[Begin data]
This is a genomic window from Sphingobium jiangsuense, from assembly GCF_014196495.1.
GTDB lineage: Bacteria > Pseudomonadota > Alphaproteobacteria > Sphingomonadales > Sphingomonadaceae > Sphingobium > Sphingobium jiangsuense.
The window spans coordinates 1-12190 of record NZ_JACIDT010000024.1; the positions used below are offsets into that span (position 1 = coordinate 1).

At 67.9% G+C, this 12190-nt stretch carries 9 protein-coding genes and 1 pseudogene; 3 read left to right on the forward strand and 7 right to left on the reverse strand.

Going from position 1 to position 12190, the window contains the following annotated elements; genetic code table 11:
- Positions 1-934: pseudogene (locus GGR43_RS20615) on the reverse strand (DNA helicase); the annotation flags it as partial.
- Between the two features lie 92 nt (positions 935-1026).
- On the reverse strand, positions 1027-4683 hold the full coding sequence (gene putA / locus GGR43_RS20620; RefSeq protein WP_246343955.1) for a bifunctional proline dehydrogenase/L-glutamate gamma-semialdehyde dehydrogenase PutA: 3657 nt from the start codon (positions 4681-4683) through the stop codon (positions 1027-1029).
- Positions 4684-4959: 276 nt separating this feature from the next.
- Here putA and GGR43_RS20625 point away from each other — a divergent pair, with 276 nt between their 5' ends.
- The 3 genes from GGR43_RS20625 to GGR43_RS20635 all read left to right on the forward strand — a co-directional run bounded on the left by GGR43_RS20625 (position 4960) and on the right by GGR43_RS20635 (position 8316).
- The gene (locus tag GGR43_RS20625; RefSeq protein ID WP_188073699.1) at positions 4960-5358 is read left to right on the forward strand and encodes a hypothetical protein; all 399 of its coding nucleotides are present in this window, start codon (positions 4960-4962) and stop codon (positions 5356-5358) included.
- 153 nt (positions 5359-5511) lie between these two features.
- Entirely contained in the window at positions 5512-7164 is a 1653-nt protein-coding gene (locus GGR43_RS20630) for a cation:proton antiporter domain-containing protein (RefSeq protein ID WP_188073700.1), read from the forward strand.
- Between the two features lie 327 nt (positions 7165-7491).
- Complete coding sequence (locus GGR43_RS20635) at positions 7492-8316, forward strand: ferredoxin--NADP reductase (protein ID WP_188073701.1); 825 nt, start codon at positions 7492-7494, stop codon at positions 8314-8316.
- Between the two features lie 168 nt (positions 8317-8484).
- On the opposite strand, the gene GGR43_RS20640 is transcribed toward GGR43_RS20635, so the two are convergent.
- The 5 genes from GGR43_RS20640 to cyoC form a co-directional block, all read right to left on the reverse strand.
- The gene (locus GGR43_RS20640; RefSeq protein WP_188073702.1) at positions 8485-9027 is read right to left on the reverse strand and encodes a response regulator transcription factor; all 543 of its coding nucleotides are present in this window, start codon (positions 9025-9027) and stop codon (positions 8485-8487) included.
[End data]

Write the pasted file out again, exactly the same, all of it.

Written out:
This is a genomic window from Sphingobium jiangsuense, from assembly GCF_014196495.1.
GTDB lineage: Bacteria > Pseudomonadota > Alphaproteobacteria > Sphingomonadales > Sphingomonadaceae > Sphingobium > Sphingobium jiangsuense.
The window spans coordinates 1-12190 of record NZ_JACIDT010000024.1; the positions used below are offsets into that span (position 1 = coordinate 1).

At 67.9% G+C, this 12190-nt stretch carries 9 protein-coding genes and 1 pseudogene; 3 read left to right on the forward strand and 7 right to left on the reverse strand.

Going from position 1 to position 12190, the window contains the following annotated elements; genetic code table 11:
- Positions 1-934: pseudogene (locus GGR43_RS20615) on the reverse strand (DNA helicase); the annotation flags it as partial.
- Between the two features lie 92 nt (positions 935-1026).
- On the reverse strand, positions 1027-4683 hold the full coding sequence (gene putA / locus GGR43_RS20620; RefSeq protein WP_246343955.1) for a bifunctional proline dehydrogenase/L-glutamate gamma-semialdehyde dehydrogenase PutA: 3657 nt from the start codon (positions 4681-4683) through the stop codon (positions 1027-1029).
- Positions 4684-4959: 276 nt separating this feature from the next.
- Here putA and GGR43_RS20625 point away from each other — a divergent pair, with 276 nt between their 5' ends.
- The 3 genes from GGR43_RS20625 to GGR43_RS20635 all read left to right on the forward strand — a co-directional run bounded on the left by GGR43_RS20625 (position 4960) and on the right by GGR43_RS20635 (position 8316).
- The gene (locus tag GGR43_RS20625; RefSeq protein ID WP_188073699.1) at positions 4960-5358 is read left to right on the forward strand and encodes a hypothetical protein; all 399 of its coding nucleotides are present in this window, start codon (positions 4960-4962) and stop codon (positions 5356-5358) included.
- 153 nt (positions 5359-5511) lie between these two features.
- Entirely contained in the window at positions 5512-7164 is a 1653-nt protein-coding gene (locus GGR43_RS20630) for a cation:proton antiporter domain-containing protein (RefSeq protein ID WP_188073700.1), read from the forward strand.
- Between the two features lie 327 nt (positions 7165-7491).
- Complete coding sequence (locus GGR43_RS20635) at positions 7492-8316, forward strand: ferredoxin--NADP reductase (protein ID WP_188073701.1); 825 nt, start codon at positions 7492-7494, stop codon at positions 8314-8316.
- Between the two features lie 168 nt (positions 8317-8484).
- On the opposite strand, the gene GGR43_RS20640 is transcribed toward GGR43_RS20635, so the two are convergent.
- The 5 genes from GGR43_RS20640 to cyoC form a co-directional block, all read right to left on the reverse strand.
- The gene (locus GGR43_RS20640; RefSeq protein WP_188073702.1) at positions 8485-9027 is read right to left on the reverse strand and encodes a response regulator transcription factor; all 543 of its coding nucleotides are present in this window, start codon (positions 9025-9027) and stop codon (positions 8485-8487) included.